Thursday, January 7, 2016

Once More Around the Bend

Wow.... it's been nearly three years since I sat at the computer and wrote an entry for my "Files."  What can I say?  Life sort of got in the way of snarky pop culture commentary.  The past three years have been filled with teaching, designing new courses and revamping older ones to align with Common Core standards, directing multiple shows, coaching a speech team, a dream come true trip to New York City which included seeing multiple Broadway shows (and multiple big stars onstage), buying a house, and more.   But last night, as I curled up on the couch to start the final season of American Idol, which had been such a huge part of this blog when it was at its most active, I began to grow nostalgic for the ol' blog and thought maybe, just maybe, the way to deal with my mounting Idol grief was to write about it -- revive the blog and bring the Ginger Files back to life.

And so here I am.

Did you miss me?

Is anyone even still out there?

Am I the only one who even cares that American Idol is ending?

Let's clarify that a little.  Yes, I care that American Idol is ending.  I'm sad.  American Idol has been a huge force in our culture for 14 years and a huge part of MY cultural landscape for just as long (with a year or two off here and there in protest).  I can still remember tuning into the very first episode with the intention of doing what we now would call Hate Watching it.  I figured I'd waste an hour or so of my bored summer (my first summer off after my first year of teaching, the first summer where I didn't have a job because I didn't NEED the job), mock what looked to be a horrible show, and that would be that.  By the end of the first episode, my sister and I looked at each other and almost ashamedly admitted that we actually LIKED what we had just seen.  We were hooked.  Idol became appointment viewing at our house for many years.  And then it wasn't.  And therein lie my feelings as I began watching the final season last night.  I'm sadder about the show ending in that it marks the end of a certain era while at the same time I recognize that it's probably time for the show to end.

The show isn't what it used to be.  You could argue that it never recovered from the departure of Simon Cowell, although personally, for me, the real downfall started when they started tinkering with the judges' panel, adding Kara Dioguardi and Ellen Degeneres and driving away Paula Abdul.  They started shooting for star power on the panel, often at the expense of sound critique.  (You can say what you like about Simon Cowell, but the guy was right more often than not.)  Not that the post-Simon years have been a wasteland.  I enjoyed the Jimmy Iovine mentorship years.  I think that the current judging panel of Harry Connick, Jennifer Lopez, and Keith Urban is terrific in that they give intelligent, thoughtful critiques that are designed to create better musicians.  And while the show hasn't really produced a true star in years (I would argue the last "great" winner was Phillip Phillips in  season 11), there has been an increased sense of musical diversity in the finalists that has led to stronger and more engaging performances week to week.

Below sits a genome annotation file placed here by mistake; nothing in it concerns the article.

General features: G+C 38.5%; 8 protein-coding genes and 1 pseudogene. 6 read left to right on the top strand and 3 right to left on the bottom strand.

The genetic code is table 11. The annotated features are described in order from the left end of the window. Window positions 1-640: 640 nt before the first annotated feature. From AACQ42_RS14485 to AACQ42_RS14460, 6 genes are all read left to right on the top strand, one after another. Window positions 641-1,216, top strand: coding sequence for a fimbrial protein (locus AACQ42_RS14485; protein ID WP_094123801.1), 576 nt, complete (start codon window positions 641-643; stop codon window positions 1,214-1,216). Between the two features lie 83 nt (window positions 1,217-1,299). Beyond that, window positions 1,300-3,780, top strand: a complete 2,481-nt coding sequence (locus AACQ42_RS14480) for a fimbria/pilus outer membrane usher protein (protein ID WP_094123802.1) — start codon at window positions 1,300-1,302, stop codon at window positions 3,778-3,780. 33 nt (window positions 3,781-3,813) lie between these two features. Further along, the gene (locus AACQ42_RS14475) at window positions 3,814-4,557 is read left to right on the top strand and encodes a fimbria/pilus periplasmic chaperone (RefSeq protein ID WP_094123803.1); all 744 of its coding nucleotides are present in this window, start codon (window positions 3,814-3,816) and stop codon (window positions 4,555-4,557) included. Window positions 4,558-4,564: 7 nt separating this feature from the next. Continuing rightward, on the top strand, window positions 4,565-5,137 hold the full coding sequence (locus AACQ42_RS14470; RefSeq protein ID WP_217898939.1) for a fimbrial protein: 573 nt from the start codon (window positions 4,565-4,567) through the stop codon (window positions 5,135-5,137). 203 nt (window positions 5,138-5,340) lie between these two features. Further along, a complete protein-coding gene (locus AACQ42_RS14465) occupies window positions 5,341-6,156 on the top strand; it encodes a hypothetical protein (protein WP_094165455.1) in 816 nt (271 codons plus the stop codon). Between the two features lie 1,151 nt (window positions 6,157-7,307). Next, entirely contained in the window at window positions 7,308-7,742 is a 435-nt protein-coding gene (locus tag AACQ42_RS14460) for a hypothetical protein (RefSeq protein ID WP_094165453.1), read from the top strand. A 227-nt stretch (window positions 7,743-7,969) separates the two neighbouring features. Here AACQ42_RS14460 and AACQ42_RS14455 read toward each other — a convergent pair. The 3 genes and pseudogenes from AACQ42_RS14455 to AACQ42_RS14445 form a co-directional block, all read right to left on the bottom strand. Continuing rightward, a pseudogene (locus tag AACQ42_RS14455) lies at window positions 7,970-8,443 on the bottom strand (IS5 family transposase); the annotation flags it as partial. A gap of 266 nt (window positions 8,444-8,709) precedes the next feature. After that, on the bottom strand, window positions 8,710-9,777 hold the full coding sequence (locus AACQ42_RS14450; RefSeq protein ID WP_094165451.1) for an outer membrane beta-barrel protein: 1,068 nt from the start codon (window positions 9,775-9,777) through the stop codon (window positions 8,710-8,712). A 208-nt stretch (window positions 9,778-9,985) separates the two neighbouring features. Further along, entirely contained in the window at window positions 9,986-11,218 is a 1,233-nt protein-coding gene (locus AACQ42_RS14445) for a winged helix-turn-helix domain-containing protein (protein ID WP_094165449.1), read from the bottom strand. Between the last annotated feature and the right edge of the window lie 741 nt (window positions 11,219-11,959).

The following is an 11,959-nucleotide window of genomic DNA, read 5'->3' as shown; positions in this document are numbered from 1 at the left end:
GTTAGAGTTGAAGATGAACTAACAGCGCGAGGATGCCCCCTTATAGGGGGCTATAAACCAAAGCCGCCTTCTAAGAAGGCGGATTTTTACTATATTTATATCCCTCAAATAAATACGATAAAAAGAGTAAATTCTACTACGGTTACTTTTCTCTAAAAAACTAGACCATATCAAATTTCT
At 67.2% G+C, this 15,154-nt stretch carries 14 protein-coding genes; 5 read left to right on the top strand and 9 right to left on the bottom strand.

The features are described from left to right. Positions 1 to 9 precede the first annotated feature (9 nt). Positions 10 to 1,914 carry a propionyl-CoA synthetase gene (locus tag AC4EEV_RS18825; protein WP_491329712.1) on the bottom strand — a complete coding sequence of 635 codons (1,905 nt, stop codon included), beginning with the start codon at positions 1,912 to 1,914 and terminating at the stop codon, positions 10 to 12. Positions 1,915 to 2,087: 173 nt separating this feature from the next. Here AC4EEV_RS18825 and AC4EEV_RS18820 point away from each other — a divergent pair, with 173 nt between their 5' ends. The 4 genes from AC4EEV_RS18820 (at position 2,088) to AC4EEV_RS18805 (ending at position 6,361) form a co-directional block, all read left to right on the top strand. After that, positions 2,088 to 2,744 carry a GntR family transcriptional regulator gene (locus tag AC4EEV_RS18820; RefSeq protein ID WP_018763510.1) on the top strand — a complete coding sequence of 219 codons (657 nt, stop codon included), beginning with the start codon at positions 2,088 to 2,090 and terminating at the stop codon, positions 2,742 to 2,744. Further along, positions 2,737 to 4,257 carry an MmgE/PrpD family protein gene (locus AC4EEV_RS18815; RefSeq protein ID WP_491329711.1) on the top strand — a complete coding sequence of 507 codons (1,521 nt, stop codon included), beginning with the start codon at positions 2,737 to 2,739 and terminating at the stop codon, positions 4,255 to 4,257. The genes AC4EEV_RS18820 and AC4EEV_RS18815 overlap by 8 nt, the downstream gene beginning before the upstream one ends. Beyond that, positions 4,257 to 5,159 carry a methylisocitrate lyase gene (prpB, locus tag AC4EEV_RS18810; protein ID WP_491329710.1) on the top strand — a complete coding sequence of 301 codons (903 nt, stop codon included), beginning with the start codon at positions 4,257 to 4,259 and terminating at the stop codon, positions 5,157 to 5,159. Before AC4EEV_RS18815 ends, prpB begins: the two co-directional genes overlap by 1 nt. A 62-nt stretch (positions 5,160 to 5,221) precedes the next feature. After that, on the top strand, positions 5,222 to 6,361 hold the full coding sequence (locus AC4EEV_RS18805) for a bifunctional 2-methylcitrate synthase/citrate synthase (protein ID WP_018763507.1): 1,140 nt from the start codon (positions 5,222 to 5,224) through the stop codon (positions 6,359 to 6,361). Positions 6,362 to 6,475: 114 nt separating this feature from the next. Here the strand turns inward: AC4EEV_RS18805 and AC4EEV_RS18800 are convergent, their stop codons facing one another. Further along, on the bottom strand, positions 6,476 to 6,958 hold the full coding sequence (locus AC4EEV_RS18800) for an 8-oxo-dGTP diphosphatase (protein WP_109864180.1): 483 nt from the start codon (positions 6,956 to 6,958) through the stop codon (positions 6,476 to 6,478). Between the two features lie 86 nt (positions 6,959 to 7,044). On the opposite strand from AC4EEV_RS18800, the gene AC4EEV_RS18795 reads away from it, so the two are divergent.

And so we begin our final season last night.  I was reminded how much the show has changed.  Gone are the delusional train wrecks and freak show auditions.  Not that every audition is successful or talented, but at least everyone is treated with a sense of compassion and kindness.  Idol knows how to milk the backstory -- whether it's superfan Michelle Marie (whose "Blue" was nice, but you know she's not going to survive Hollywood) or the formally fat but still fat-girl soulful Lindita (whose chances are a little better than Michelle), we get to know the handful of contestants whose auditions are highlighted.  Yes, there are auditions that fall flat.  Big ol' Billy Bob tries his hardest to charm J-Lo and the boys, but the voice just isn't there.  The closest we get to an old school bomb of an audition is from delusional Joseph Kohlruss, a 15-year-old who claims he's classically trained.  As soon as he said that, Sis and I both were like, "NOPE!"   And then he comes in and gives this bloated, self-indulgent performance of "Hello" followed by that weird "scale" he tried to show off his range, and we were in hysterics.  But it was still a far cry from the William Hung days.

So after last night, who stands out as a possibility?  My sis has dubbed young Lee Jean (he of the dead brother) as her pick to click right now, and wouldn't it be nice to see Idol go out with a diverse winner?  After so many years of white boy winners, it would be the perfect capper to the series and its legacy to see someone win who doesn't have white skin.  I'm not as sold on Lee as the sis is, but there is definite potential there.

My favorites from last night include Sonica Vaid whose performance of "Look at Me" was nearly flawless and off-the-grid hillbilly Jeneve Rose Mitchel whose cello-driven performance of the Band Perry's "Chainsaw" was one of the coolest auditions I've seen in a long time (and reminded me a lot of the band The Recipe).  Sonica probably has the strongest chance of surviving Hollywood, but Jeneve's quirky factor may keep her afloat longer particularly since this judging panel is more open to a diverse lineup of finalists than in years past.  (Can you imagine someone like Joey Cook getting past Simon Cowell?)

All in all, if this season premiere is any indication, Idol is determined to go out in style doing exactly what it should be doing, celebrating the fact that talent comes from all walks of life in this country and is lurking around every corner.  And on that super treacly note...... see you tomorrow for round 2 of auditions!

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